This one’s a lot of fun. A crazed, misguided scientist attempts to abduct Fantasio with a hairdryer and a driverless car. After this fails he then tries it on Spirou with a purpose, it seems, to simply get a message delivered to the Count of Champignac. It is a display of power, and one intended to intimidate the Count, sent by someone the Count knew from back when he was a student. This student, Zorglub, has a mighty chip on his shoulder, and now intends to use his power and creations to bring every planet in the solar system under his domain. But with so much powerful technology under his belt it’s not immediately obvious if the Count, Spirou and Fantasio will stand a chance in stopping him.
This one rattles along, with a brilliantly farcical villain full of his own self-importance and mild-controlled minions to do his bidding. There’s also the excellent Marsupilami to lend a hand when an angry mob turn up to smash the Count’s life work.With his mind control technology and his penchant for world domination, Zorglub should be a formidable villain, but ultimately his posturing, varied monogrammed vehicles and displays of outlandish technology are a screen for an insecure personality who can’t quite draw all his machinations together, which means Spirou and Fantasio have something to work with.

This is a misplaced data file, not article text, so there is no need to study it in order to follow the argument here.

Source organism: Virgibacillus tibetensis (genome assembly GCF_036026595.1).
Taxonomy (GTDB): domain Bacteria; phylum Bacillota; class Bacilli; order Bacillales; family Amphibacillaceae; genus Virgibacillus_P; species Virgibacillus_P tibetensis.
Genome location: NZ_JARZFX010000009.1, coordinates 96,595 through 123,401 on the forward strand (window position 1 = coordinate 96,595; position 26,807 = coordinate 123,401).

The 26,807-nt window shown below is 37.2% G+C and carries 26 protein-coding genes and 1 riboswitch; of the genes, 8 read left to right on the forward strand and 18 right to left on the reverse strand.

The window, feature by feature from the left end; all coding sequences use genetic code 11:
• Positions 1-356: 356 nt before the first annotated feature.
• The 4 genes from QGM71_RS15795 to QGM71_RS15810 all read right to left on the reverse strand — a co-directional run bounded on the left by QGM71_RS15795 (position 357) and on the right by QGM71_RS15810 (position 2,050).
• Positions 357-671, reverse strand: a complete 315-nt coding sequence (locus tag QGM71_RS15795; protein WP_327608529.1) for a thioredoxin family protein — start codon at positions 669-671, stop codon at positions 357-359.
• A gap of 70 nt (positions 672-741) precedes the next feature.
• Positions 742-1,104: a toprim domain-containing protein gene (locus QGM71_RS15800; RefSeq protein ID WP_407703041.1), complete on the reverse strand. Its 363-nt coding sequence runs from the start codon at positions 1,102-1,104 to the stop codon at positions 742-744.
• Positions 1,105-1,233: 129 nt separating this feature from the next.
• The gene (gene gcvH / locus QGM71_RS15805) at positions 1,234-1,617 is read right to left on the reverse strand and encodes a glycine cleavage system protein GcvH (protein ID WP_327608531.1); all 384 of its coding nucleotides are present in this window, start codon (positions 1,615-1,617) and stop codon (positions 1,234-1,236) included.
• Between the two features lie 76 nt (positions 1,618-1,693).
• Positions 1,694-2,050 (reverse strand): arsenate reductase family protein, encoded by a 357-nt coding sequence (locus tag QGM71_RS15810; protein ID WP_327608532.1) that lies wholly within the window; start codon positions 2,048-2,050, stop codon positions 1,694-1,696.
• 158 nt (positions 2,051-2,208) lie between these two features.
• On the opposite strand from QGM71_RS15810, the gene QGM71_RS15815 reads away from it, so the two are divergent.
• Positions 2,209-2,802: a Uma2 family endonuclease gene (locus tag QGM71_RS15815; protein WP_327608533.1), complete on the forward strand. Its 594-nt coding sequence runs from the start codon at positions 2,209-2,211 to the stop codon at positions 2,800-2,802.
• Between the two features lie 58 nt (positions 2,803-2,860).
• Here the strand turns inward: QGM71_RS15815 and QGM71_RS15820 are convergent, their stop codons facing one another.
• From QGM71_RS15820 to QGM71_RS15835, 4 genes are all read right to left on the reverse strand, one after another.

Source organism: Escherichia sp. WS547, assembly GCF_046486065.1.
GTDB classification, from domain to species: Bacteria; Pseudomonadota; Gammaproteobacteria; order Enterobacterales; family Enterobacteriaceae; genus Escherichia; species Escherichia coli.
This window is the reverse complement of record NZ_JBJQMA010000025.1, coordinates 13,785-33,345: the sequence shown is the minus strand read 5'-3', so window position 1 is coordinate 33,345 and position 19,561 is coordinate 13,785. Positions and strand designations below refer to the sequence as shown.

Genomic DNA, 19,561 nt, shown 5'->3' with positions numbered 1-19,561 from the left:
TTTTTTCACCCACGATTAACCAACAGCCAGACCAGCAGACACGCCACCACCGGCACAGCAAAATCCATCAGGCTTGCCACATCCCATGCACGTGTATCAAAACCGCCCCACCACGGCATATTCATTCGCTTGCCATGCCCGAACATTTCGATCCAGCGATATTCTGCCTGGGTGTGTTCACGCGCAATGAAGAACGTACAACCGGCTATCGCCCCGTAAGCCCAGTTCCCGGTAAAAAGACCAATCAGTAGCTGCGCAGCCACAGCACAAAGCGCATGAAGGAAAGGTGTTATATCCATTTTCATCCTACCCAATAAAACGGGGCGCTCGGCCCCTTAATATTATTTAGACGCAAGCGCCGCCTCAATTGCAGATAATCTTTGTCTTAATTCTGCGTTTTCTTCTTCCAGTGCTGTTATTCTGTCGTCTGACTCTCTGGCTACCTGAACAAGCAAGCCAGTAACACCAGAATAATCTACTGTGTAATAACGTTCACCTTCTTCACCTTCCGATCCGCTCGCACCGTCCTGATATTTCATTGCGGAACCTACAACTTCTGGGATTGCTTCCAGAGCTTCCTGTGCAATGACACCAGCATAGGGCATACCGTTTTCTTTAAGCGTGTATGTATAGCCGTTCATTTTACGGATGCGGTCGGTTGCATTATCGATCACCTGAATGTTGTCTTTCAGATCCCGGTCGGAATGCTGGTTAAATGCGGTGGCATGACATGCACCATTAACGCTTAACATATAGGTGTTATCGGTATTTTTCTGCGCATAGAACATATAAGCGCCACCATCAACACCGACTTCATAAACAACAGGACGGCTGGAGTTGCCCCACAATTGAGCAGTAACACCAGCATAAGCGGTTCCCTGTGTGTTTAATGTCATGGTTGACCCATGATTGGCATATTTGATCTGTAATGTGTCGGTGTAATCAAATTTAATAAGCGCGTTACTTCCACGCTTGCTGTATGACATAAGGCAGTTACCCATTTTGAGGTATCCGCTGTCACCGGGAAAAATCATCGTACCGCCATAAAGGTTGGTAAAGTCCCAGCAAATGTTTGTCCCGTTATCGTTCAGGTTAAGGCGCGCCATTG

Some great comedic beats throughout the book, all brought to life by the lively animated illustrations of Franquin that adds an energy to every panel of every page. Not enough UK readers know about Spirou and Fantasio and the time really is ripe for a change, so if you’ve not yet tried them, or know someone that might enjoy them, you wouldn’t be doing badly by starting with this book.
And if you liked that: See more Spirou and Fantasio books at www.cinebook.com